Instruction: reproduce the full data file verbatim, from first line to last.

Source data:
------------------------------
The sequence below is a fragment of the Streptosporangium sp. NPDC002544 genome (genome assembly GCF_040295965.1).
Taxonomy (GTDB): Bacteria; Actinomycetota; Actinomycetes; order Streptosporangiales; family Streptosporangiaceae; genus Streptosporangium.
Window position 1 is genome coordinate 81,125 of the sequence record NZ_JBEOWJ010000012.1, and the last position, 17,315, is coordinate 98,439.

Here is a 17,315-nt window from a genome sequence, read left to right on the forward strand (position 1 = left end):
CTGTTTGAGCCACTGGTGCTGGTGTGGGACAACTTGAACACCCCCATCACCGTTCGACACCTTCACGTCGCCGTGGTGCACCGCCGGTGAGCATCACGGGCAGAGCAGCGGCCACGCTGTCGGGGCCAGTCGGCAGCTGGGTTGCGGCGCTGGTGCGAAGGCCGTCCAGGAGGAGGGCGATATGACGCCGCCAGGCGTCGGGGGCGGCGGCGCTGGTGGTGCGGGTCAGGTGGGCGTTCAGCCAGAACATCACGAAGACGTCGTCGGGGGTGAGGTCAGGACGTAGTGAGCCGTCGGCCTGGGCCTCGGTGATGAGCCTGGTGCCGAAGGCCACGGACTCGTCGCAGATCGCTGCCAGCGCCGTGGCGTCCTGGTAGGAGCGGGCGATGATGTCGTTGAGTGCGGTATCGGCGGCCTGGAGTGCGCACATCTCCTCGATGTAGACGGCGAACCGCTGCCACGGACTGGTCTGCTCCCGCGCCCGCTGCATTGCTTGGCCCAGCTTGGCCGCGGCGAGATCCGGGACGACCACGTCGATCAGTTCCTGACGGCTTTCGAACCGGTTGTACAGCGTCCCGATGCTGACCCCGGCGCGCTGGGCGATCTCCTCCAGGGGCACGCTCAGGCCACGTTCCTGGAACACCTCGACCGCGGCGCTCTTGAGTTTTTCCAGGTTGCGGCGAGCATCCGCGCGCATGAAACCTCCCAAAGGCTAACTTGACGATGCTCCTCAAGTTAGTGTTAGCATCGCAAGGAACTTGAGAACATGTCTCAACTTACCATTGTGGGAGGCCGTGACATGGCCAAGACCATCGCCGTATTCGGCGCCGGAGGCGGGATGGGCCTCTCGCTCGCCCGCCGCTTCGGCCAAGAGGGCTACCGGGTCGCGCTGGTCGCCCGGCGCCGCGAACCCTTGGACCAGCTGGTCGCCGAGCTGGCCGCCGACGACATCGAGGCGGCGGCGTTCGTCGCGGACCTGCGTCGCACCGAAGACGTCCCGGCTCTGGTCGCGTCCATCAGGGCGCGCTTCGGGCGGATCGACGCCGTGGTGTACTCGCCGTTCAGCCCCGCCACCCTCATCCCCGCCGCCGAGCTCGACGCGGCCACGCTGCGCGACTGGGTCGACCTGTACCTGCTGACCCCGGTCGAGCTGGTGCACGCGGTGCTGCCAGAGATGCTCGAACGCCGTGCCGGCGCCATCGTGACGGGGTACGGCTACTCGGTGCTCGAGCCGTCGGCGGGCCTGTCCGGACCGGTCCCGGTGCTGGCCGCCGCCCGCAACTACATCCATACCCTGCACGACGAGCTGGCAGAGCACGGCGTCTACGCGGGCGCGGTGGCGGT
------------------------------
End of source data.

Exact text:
The sequence below is a fragment of the Streptosporangium sp. NPDC002544 genome (genome assembly GCF_040295965.1).
Taxonomy (GTDB): Bacteria; Actinomycetota; Actinomycetes; order Streptosporangiales; family Streptosporangiaceae; genus Streptosporangium.
Window position 1 is genome coordinate 81,125 of the sequence record NZ_JBEOWJ010000012.1, and the last position, 17,315, is coordinate 98,439.

Here is a 17,315-nt window from a genome sequence, read left to right on the forward strand (position 1 = left end):
CTGTTTGAGCCACTGGTGCTGGTGTGGGACAACTTGAACACCCCCATCACCGTTCGACACCTTCACGTCGCCGTGGTGCACCGCCGGTGAGCATCACGGGCAGAGCAGCGGCCACGCTGTCGGGGCCAGTCGGCAGCTGGGTTGCGGCGCTGGTGCGAAGGCCGTCCAGGAGGAGGGCGATATGACGCCGCCAGGCGTCGGGGGCGGCGGCGCTGGTGGTGCGGGTCAGGTGGGCGTTCAGCCAGAACATCACGAAGACGTCGTCGGGGGTGAGGTCAGGACGTAGTGAGCCGTCGGCCTGGGCCTCGGTGATGAGCCTGGTGCCGAAGGCCACGGACTCGTCGCAGATCGCTGCCAGCGCCGTGGCGTCCTGGTAGGAGCGGGCGATGATGTCGTTGAGTGCGGTATCGGCGGCCTGGAGTGCGCACATCTCCTCGATGTAGACGGCGAACCGCTGCCACGGACTGGTCTGCTCCCGCGCCCGCTGCATTGCTTGGCCCAGCTTGGCCGCGGCGAGATCCGGGACGACCACGTCGATCAGTTCCTGACGGCTTTCGAACCGGTTGTACAGCGTCCCGATGCTGACCCCGGCGCGCTGGGCGATCTCCTCCAGGGGCACGCTCAGGCCACGTTCCTGGAACACCTCGACCGCGGCGCTCTTGAGTTTTTCCAGGTTGCGGCGAGCATCCGCGCGCATGAAACCTCCCAAAGGCTAACTTGACGATGCTCCTCAAGTTAGTGTTAGCATCGCAAGGAACTTGAGAACATGTCTCAACTTACCATTGTGGGAGGCCGTGACATGGCCAAGACCATCGCCGTATTCGGCGCCGGAGGCGGGATGGGCCTCTCGCTCGCCCGCCGCTTCGGCCAAGAGGGCTACCGGGTCGCGCTGGTCGCCCGGCGCCGCGAACCCTTGGACCAGCTGGTCGCCGAGCTGGCCGCCGACGACATCGAGGCGGCGGCGTTCGTCGCGGACCTGCGTCGCACCGAAGACGTCCCGGCTCTGGTCGCGTCCATCAGGGCGCGCTTCGGGCGGATCGACGCCGTGGTGTACTCGCCGTTCAGCCCCGCCACCCTCATCCCCGCCGCCGAGCTCGACGCGGCCACGCTGCGCGACTGGGTCGACCTGTACCTGCTGACCCCGGTCGAGCTGGTGCACGCGGTGCTGCCAGAGATGCTCGAACGCCGTGCCGGCGCCATCGTGACGGGGTACGGCTACTCGGTGCTCGAGCCGTCGGCGGGCCTGTCCGGACCGGTCCCGGTGCTGGCCGCCGCCCGCAACTACATCCATACCCTGCACGACGAGCTGGCAGAGCACGGCGTCTACGCGGGCGCGGTGGCGGT